As the noble Baroness explained, the amendment is intended to ensure that, in order to qualify for a departure direction, an absent parent must be keeping up with his current maintenance payments or at least paying such reduced rate as agreed by the Secretary of State. By that, I mean that the absent parent should be paying either his current maintenance liability or—this may help to explain the matter to the noble Earl—a reduced rate enabling a safe rate (if I may so call it) to be set, which is the amount that the absent parent would be liable to pay if his departure application were to be successful. It seems to me that that is a perfectly fair way to go about the matter and—dare I say it?—does not merit the attack made by the noble Earl on this particular part of the system.

I accept the intention behind the amendment. It is important that an absent parent should show some commitment to meeting his maintenance liability in order to qualify for a departure direction. However, I hope that I can persuade the noble Baroness that the amendment is not in fact needed. Where the absent parent is already paying his current maintenance, there is no need for the Secretary of State to require him formally to do so. If this amendment were accepted, it would involve the agency in a great deal of unnecessary work, imposing regular payments conditions where the absent parent was already meeting his liability. The power in the Bill was made permissive so that such conditions need be imposed only where compliance is a problem.

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With that assurance of the way in which we envisage the system working, I hope that the noble Baroness will feel able to withdraw the amendment.

Baroness Hollis of Heigham: I thank the Minister for his thoughtful and well considered reply. As he said, I consider much of the noble Earl's comment was beside the point of the amendment. As I understand it, the amendment would—as indeed the noble Earl said—emphasise the continuity of payment. The figure that the absent father might pay would not necessarily be higher than he would have paid under the departure. So much, indeed the bulk, of the noble Earl's criticism was simply beside the point. He has misunderstood the amendment.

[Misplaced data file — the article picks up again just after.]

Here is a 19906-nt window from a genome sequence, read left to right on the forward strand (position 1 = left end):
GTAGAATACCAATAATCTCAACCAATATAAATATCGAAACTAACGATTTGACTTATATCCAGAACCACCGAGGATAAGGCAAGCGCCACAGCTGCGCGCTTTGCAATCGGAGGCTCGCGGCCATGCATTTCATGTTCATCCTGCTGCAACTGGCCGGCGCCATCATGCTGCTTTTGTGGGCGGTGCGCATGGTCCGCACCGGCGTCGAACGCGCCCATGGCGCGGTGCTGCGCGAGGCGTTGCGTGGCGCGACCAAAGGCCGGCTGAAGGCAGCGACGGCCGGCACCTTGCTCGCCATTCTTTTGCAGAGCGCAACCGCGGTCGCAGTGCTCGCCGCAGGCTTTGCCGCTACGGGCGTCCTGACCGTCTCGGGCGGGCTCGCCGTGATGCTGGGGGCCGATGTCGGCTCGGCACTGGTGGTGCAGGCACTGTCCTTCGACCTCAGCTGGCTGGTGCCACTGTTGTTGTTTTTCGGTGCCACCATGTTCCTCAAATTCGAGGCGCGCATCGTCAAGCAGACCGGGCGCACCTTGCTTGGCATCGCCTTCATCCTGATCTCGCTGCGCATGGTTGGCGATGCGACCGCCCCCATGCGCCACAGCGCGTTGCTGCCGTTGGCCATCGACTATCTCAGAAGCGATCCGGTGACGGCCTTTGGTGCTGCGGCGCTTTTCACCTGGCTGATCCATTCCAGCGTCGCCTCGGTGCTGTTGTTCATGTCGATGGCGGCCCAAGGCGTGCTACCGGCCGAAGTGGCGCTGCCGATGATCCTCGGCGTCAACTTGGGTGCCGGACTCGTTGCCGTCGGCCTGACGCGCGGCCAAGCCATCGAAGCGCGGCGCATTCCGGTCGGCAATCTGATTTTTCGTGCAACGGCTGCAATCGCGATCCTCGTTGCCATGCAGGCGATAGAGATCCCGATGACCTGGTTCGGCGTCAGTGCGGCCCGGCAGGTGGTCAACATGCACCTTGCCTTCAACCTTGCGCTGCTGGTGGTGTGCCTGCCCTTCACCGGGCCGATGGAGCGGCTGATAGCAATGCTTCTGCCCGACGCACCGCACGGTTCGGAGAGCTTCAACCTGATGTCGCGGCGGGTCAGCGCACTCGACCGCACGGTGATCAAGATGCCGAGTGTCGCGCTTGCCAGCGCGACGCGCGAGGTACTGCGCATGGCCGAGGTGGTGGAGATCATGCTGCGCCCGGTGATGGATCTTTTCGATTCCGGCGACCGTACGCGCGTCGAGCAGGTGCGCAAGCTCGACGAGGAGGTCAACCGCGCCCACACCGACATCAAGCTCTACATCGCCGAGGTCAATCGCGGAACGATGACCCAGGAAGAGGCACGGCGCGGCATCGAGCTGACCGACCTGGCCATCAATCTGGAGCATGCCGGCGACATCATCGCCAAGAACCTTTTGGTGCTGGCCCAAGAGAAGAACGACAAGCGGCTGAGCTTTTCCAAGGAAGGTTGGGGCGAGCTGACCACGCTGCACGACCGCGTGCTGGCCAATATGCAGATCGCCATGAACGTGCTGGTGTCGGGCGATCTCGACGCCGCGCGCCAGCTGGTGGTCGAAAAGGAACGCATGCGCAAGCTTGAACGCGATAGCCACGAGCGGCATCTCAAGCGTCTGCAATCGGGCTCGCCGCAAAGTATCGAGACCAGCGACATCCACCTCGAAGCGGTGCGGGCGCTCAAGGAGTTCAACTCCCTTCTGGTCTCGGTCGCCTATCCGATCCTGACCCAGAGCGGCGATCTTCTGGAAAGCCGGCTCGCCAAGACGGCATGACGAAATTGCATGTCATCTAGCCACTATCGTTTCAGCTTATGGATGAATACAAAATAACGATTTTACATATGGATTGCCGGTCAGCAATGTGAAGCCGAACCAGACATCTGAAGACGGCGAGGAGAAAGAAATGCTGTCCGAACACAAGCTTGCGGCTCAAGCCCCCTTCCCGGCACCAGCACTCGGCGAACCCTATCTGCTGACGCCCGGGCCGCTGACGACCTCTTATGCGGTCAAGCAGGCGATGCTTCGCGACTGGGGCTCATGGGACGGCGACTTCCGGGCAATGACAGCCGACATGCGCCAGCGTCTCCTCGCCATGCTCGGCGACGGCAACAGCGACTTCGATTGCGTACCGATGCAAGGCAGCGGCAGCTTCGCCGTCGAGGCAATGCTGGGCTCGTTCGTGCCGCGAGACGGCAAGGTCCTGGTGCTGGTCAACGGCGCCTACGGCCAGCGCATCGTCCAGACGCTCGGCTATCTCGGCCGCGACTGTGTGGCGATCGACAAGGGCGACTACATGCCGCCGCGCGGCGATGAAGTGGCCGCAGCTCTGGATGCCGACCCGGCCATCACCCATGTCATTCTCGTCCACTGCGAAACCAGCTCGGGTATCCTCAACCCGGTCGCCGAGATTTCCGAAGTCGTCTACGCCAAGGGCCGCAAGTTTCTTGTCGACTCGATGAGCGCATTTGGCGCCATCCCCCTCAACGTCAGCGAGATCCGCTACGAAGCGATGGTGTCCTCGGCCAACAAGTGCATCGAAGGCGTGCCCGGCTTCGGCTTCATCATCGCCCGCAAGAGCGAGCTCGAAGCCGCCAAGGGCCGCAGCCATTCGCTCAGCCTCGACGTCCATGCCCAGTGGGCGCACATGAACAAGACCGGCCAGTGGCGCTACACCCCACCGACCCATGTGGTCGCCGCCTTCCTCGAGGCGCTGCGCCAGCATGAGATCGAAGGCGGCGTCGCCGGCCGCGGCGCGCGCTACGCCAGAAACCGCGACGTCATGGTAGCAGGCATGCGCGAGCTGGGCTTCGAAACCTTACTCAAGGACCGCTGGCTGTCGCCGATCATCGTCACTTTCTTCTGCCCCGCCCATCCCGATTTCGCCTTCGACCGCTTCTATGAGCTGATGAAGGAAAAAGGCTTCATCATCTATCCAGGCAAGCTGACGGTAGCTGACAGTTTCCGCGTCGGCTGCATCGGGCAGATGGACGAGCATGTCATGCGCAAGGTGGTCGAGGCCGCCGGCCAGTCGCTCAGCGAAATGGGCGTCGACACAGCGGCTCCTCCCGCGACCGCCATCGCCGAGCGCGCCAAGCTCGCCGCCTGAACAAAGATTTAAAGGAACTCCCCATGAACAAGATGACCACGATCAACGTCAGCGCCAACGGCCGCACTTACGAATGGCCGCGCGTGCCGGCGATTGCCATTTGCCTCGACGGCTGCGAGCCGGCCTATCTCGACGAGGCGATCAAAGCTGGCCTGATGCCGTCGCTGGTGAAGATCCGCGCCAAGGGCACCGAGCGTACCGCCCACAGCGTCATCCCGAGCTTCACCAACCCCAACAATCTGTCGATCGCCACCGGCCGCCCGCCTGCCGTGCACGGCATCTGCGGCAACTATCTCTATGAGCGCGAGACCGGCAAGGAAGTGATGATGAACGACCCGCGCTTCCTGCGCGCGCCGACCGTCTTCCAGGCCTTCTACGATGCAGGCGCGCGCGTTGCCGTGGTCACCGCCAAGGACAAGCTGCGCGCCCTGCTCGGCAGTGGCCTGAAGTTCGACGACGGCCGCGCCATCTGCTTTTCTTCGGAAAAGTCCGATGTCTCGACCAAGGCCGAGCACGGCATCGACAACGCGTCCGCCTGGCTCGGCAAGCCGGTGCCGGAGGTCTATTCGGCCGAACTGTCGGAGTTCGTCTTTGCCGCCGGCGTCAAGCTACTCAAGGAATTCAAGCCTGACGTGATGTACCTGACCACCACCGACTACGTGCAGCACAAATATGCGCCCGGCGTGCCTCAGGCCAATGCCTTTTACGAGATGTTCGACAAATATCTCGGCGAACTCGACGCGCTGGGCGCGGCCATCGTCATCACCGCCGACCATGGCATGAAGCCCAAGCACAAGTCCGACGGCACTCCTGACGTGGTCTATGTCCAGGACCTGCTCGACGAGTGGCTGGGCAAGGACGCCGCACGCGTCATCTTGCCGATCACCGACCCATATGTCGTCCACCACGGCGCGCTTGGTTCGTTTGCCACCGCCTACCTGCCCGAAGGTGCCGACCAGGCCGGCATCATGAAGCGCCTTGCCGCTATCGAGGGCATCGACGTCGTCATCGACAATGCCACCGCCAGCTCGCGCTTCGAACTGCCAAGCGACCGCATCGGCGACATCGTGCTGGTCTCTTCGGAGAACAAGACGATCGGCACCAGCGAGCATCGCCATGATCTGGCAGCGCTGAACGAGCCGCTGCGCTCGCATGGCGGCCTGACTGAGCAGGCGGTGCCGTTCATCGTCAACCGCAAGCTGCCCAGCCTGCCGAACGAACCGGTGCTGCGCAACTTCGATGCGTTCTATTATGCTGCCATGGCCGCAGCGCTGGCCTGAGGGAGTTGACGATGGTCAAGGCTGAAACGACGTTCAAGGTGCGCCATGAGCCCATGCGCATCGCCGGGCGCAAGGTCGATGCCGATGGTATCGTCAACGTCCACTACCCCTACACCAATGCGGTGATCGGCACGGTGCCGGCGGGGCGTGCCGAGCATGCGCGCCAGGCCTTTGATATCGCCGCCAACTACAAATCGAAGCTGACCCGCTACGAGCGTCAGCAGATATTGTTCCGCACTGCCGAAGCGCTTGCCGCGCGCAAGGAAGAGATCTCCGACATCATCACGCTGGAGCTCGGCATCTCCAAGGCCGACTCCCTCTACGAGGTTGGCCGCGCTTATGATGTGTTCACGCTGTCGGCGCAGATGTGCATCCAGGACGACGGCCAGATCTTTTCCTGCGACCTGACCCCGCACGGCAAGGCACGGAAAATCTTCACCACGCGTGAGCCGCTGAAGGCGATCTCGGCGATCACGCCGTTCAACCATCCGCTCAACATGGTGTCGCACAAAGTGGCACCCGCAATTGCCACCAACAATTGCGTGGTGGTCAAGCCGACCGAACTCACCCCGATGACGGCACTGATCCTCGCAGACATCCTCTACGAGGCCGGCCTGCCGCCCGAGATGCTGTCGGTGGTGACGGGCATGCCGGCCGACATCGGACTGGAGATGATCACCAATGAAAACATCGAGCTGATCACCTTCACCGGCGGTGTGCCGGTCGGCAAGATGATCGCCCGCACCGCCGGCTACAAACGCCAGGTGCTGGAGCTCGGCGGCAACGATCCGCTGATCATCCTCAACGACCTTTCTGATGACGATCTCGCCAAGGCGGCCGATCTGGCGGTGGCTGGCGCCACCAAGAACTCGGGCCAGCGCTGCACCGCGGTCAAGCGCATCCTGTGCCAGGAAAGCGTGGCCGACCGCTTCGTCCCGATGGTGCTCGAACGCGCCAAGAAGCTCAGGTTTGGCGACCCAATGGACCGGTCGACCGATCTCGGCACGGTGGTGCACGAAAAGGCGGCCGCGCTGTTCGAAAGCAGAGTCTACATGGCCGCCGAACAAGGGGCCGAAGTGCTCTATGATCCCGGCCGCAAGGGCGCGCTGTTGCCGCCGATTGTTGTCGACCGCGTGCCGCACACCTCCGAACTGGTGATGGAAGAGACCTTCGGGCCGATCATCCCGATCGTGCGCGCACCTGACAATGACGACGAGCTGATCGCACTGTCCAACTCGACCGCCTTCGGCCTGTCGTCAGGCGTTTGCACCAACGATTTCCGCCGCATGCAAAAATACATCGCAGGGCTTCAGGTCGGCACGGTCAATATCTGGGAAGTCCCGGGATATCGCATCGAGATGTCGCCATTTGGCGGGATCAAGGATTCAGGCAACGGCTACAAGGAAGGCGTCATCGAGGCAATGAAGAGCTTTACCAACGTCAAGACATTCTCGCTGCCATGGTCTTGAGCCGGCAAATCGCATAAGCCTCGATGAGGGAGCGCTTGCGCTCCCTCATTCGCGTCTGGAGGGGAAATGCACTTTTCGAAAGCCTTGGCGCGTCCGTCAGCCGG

My second point is also in answer to the noble Earl, Lord Russell. He assumes that all the hardship falls on the absent parent. I agree that that can happen and that there can be situations of real hardship. But perhaps I may remind him—I am sure he is aware—that in no case under this Bill would the absent parent ever be worse off than the parent with care and that in no circumstances under the Bill will the absent parent ever retain less than 70 per cent. of his income. Would that the parent with care were as fortunate. The amendment sought to ensure that the parent with care, who will often be in a situation of fluctuating maintenance when we come to issues of family credit and so forth, would be protected with continuity of contribution while the appeal procedure is progressing. However, in the light of the Minister's comments, I beg leave to withdraw the amendment.

The Deputy Chairman of Committees: Is it your Lordships' pleasure that the amendment be withdrawn?

Earl Russell: No.

The Deputy Chairman of Committees: Is it your Lordships' pleasure that the amendment be withdrawn?

Earl Russell: No.

The Deputy Chairman of Committees: In that case I shall put the Question. The Question is that Amendment No. 11 be agreed to. As many are of that opinion will say Content.

Noble Lords: Content.

The Deputy Chairman of Committees: To the contrary, Not Content. I think the Not Contents have it. The Not Contents have it.

On Question, amendment negatived.

[Amendments Nos. 12 and 13 not moved.]

Clause 3 agreed to.

Clause 4 [Determination of applications]:

[Amendments Nos. 14 and 15 not moved.]

Baroness Hollis of Heigham moved Amendment No. 16:


Page 4, line 15, at beginning insert ("in exceptional circumstances,").

The noble Baroness said: This is a brief amendment which would add the words "in exceptional circumstances". The usual route for deciding a departure application is an initial decision by the Secretary of State. Referring decisions direct to a tribunal does not give the

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parties a right of appeal on the facts if they are dissatisfied with the initial departure decision. We believe it is especially important, as we discussed in a previous amendment, that some of the refusals may be heard by a single person sitting as a tribunal.

The Government may well argue that the great majority of decisions should be taken by the CSA. In that case, we see no reason why they should not appear on the face of the Bill. Such an amendment would ensure greater consistency throughout the country. In other words, the amendment gives effect on the face of the Bill to the Government's intentions. I beg to move.